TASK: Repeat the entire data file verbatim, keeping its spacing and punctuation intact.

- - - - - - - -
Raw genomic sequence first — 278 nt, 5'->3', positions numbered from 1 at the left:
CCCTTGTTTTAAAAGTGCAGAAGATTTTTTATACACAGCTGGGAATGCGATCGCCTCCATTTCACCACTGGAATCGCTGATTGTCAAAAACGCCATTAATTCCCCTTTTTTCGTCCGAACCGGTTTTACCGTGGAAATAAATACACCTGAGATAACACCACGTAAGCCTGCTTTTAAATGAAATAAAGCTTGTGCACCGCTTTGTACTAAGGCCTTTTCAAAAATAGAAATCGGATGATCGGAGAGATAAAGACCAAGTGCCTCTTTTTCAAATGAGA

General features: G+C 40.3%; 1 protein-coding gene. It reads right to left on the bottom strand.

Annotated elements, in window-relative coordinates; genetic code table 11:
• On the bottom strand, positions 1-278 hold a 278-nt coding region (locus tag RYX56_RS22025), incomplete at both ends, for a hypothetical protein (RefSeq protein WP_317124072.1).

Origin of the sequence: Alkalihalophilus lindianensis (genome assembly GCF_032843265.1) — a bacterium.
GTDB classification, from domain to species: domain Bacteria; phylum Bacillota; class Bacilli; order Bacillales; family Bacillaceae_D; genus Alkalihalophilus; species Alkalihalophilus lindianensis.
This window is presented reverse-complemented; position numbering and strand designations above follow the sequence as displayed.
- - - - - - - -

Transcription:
Raw genomic sequence first — 278 nt, 5'->3', positions numbered from 1 at the left:
CCCTTGTTTTAAAAGTGCAGAAGATTTTTTATACACAGCTGGGAATGCGATCGCCTCCATTTCACCACTGGAATCGCTGATTGTCAAAAACGCCATTAATTCCCCTTTTTTCGTCCGAACCGGTTTTACCGTGGAAATAAATACACCTGAGATAACACCACGTAAGCCTGCTTTTAAATGAAATAAAGCTTGTGCACCGCTTTGTACTAAGGCCTTTTCAAAAATAGAAATCGGATGATCGGAGAGATAAAGACCAAGTGCCTCTTTTTCAAATGAGA

General features: G+C 40.3%; 1 protein-coding gene. It reads right to left on the bottom strand.

Annotated elements, in window-relative coordinates; genetic code table 11:
• On the bottom strand, positions 1-278 hold a 278-nt coding region (locus tag RYX56_RS22025), incomplete at both ends, for a hypothetical protein (RefSeq protein WP_317124072.1).

Origin of the sequence: Alkalihalophilus lindianensis (genome assembly GCF_032843265.1) — a bacterium.
GTDB classification, from domain to species: domain Bacteria; phylum Bacillota; class Bacilli; order Bacillales; family Bacillaceae_D; genus Alkalihalophilus; species Alkalihalophilus lindianensis.
This window is presented reverse-complemented; position numbering and strand designations above follow the sequence as displayed.